In Additional file 1, we show a table with all 458 significant GO-terms.

Core subnetwork of colon cancer genes

In order to learn about the immediate interactions between well known colon cancer genes, we extract a connected shortest path neighbor network (CSPNN - see 'Methods' section) from our colon cancer network in the following way. For the 6 known colon cancer genes L1 = {APC, MLH1, TP53, SMAD4, KRAS and BRAF}, we determine all shortest paths between these genes in BC 3Net. This results in the gene set L2 containing all genes on these shortest paths. Mapping L2 back onto BC 3Net gives us a connected subnetwork to which we add the next neighbor genes of L1. This results in the CSPNN containing in total 107 genes and 184 interactions. Among the 107 genes are 7 known cancer genes (in addition to the 6 colon cancer genes it contains PRDM16 from the cancer census gene list).

Figure 1 shows a graphical visualization of this network. Its average shortest path length is 4.6 and from a functional GPEA, we find as most significant biological process 'macromolecular complex assembly' (GO:0071363), with a nominal p-value of p nominal = 4.3e − 5. It is interesting to observe the interaction between the tumor supressor APC and the motor protein KIF3B. KIF3B belongs to a microtuble dependent motor protein complex (KIF3A-KIF3B -KAP3 ) that is a suggested transport mechanism of the APC protein along microtubles [41]. The interaction between the tumor supressor TP53 and the SUMO-specific protease SENP3 was reported in [42]. SENP3 is suggested as a regulator of the p53-Mdm2 pathway. We also observe an interaction between SMAD2 and SMAD4. SMAD2 and SMAD4 are both members of the SMAD protein complex [43]. Further, SMAD4 shows a direct connection to CEACAM8. CEACAM8 belongs to the CEA gene family and is involved in cell adhesion and migration. The measurement of CEA levels in serum is used in the clinic for monitoring the recurrence of colorectal cancer [44].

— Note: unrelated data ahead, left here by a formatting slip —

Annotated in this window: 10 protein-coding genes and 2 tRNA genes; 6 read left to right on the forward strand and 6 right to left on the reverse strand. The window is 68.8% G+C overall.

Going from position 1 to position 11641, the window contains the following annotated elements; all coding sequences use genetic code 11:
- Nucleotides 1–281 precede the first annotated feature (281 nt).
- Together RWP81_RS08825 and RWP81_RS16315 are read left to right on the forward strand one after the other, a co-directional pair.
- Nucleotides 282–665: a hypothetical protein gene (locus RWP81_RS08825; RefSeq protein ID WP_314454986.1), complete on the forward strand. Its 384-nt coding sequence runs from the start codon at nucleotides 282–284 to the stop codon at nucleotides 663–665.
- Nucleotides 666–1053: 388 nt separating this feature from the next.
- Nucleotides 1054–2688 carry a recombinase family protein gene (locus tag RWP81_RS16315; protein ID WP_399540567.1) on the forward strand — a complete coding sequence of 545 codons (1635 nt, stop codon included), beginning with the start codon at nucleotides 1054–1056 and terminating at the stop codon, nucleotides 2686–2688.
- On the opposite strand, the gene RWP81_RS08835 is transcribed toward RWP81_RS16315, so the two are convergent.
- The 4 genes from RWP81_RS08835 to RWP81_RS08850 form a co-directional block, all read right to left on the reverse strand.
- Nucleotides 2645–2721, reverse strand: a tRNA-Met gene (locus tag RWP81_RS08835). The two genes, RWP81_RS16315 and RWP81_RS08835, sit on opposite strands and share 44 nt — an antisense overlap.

Figure 1
figure 1

CSPNN for the 6 colon cancer genes APC, MLH1, TP53, SMAD4, KRAS and BRAF (red). Genes on shortest paths and next neighbor genes are shown in gray besides if they are present in the census cancer gene list (PRDM16 (blue)). In total, this network contains 107 genes, including 7 census cancer genes, and 184 interactions.

Linking interactions in the colon cancer network with their genetic origin

Next, we study the relation between the genetic context and the structural connectivity of our colon cancer network BC 3Net in the following way. Interactions between genes on separate or the same chromosome can be seen as trans-interactions and cis-interactions, analogous to the trans- and cis-regulation of genes [45]. However, we would like to emphasize that there is a crucial difference between both types of connections. For 'regulation', the transcription of a gene is controlled by a cis- or trans-acting transcription factor, whereas an 'interaction' means any type of biochemical binding, not limited to transcription regulation, but also including protein-protein interaction, phosphorylation, ubiquitination or others. For our colon cancer network, we find that in total 27, 345(21.01%) interactions are cis-interactions and 102, 806(78.99%) edges correspond to trans-interactions.

In the following, we study three questions that address different chromosomal levels. First, we study the cooperativity of chromosomes in form of the enhancement of their interactions. This identifies pairs of chromosomes that are more cooperative with each other. Second, we study the inferrability of interactions in the colon cancer network with respect to their cis- or trans-acting role. This allows to us to learn about the heterogeneity of these interaction types. Third, we investigate chromosomal neighborhoods with respect to their functional enrichment of GO-terms of the structural connectivity in the colon cancer network.